What is a Cheesemonger?

Someone significant once told me that, “nobody has ever heard of a cheesemonger with a PhD.”

This was not so long ago, when I was frantically trying to finish up my doctoral dissertation so that I could get the heck out of grad school. The comment was a response to the suggestion that, rather than applying for tenure-track faculty positions at elite universities, I should instead choose to work as a cheesemonger while pursuing my writing and editing on my own time.

Why is it that working as a cheesemonger might be considered a substandard profession for someone with an education? After all, working as a cheesemonger does not merely mean selling products to people–although that is one part of the job.

A cheesemonger is a storyteller.

Every cheese has a story – or at least every cheese worth eating has a story. There is history involved with selling cheese, and there are traditions and culture.

Working with cheese means having knowledge not only of history and culture and language and literature, but also of chemistry, biology, and math. You could even say there is some physics involved, if you take for example the traditional method for cracking a wheel of parmesan.

A cheesemonger is a storyteller, and a gatekeeper of the secrets of gastronomy.

What cheese goes well with this salami? What cheese is best suited for this pasta dish, this party platter, this dessert? With which wine should I pair which cheese, or which cheese is the best pairing for this wine, this beer, this aperitif. Does it go well with tomatillos? Or pineapple? And even: is it gluten-free, vegetarian, suitable for those who are lactose intolerant?

Not only are there hundreds of thousands of cheeses in the world, many of them made from recipes that are themselves thousands of years old, but there are also thousands of possibilities for enjoying cheeses, and countless pages of literature that could be read about each one.

Certainly, there are countless pages of literature that are yet to be written about cheese.

A cheesemonger is a storyteller, and a pursuer of perfection.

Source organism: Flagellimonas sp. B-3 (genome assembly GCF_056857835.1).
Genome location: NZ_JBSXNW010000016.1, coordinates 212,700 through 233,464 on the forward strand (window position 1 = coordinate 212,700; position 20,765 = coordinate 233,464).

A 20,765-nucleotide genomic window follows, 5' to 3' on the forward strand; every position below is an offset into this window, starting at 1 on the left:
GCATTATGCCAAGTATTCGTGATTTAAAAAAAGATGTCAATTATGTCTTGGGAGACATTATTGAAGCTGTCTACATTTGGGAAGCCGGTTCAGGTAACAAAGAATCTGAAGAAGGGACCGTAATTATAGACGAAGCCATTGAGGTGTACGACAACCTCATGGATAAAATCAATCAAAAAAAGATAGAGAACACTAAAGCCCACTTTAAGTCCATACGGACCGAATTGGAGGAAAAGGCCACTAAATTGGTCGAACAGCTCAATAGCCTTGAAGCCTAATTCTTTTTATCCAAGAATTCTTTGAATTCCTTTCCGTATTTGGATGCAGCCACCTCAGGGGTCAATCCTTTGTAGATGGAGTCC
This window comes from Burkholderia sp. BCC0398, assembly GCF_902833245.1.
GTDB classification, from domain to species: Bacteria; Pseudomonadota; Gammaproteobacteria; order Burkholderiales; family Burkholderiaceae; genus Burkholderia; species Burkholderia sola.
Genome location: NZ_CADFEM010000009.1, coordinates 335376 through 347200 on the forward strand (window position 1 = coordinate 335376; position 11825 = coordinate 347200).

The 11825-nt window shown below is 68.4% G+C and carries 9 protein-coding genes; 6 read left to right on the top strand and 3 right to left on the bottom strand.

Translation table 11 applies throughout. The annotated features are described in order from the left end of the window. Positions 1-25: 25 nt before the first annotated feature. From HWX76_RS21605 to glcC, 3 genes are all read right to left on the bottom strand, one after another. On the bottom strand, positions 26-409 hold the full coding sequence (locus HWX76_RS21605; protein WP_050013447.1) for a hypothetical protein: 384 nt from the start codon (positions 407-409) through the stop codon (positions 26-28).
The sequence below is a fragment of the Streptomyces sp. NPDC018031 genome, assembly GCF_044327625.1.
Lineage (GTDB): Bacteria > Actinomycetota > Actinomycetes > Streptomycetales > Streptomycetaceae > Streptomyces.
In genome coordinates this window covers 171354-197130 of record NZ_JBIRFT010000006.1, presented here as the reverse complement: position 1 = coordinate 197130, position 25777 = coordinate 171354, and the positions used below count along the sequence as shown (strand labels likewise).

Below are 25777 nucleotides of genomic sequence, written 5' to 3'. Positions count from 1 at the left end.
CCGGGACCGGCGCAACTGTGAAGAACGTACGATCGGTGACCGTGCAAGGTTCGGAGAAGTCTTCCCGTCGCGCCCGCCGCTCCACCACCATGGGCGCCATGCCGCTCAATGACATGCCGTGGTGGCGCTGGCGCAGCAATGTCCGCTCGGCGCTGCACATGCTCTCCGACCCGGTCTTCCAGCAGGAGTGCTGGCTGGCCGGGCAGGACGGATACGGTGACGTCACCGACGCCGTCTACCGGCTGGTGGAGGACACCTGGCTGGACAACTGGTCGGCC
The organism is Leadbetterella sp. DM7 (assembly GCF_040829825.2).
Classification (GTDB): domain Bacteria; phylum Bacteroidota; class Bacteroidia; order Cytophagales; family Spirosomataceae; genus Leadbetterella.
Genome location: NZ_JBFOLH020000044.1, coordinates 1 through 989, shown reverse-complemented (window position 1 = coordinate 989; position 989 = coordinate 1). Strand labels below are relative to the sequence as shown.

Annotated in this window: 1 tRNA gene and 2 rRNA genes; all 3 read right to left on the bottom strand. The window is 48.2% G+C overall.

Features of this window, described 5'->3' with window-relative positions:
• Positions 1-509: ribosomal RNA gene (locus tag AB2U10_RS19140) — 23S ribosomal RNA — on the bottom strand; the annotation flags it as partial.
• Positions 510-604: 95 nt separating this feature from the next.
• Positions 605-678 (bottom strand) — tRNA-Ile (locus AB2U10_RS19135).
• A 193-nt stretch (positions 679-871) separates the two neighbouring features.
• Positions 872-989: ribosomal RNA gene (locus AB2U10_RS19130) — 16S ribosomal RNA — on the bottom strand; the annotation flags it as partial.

Perfectly preparing and caring for cheeses, keeping them happy and healthy, merchandising them in order to best portray their beauty: the better all of these tasks are completed, the more divine the experience one has with his or her cheese.

Or how about overcoming the challenge of approaching a difficult cheese – one that weighs 50 pounds, or 80 pounds, or 175? Is this five-year-old gouda going to break 3 wires today just so that I can open the wheel? (Most definitely.) Will I be able to cut a perfect wedge in so doing? Or, how fast can I break down this 80-pound wheel of Reggiano?

Chances are pretty good that not only is your cheesemonger a badass when it comes to hoisting, hefting, and breaking down really heavy, greasy wheels of cheese, but that he or she can also sing the praises of a favorite cheese with the same grace and gusto as any ordinary poet.

Working with cheese means telling the story of each cheese: the story of how it is made, where it comes from, how to best care for it, and how it is meant to be consumed.

Being a cheesemonger also means breaking down traditions by pushing the boundaries of how we are supposed to enjoy certain cheeses or their pairings, and finding ever-new ways of simultaneously challenging and pleasing our taste buds.

So maybe nobody has ever heard of a cheesemonger with a PhD, but that doesn’t mean it can’t be done – or that it shouldn’t.

And frankly, I take it as a challenge.

2 thoughts on “What is a Cheesemonger?

  1. Courtney, do what makes you happy. I’m in the same boat with getting a masters to my law degree (WTF WAS I EVEN THINKING)? By the time I was in this program, I realized I might not even want to be a lawyer lawyer. Trying to finish up, get the hell out of Dodge and decide where I’m going to go next. I know it’s confusing for family members/friends to have watched someone work on something so long, but what you study is not who you are. Be happy instead! You’ll always be the big cheese, tenure track or no. (;

    1. Thanks, Kristen! We have to listen to our guts when they are telling us we might be going down the wrong path. I think, more now than ever, that the path others perceive to be incorrect for us can be a more fruitful path. Not just in the sense of “proving them wrong,” but also in terms of uncovering new possibilities, new ways of seeing the world, and new ways of solving problems, telling stories, helping others, etc. Hopefully finishing up the program gives you time to think through what’s next!

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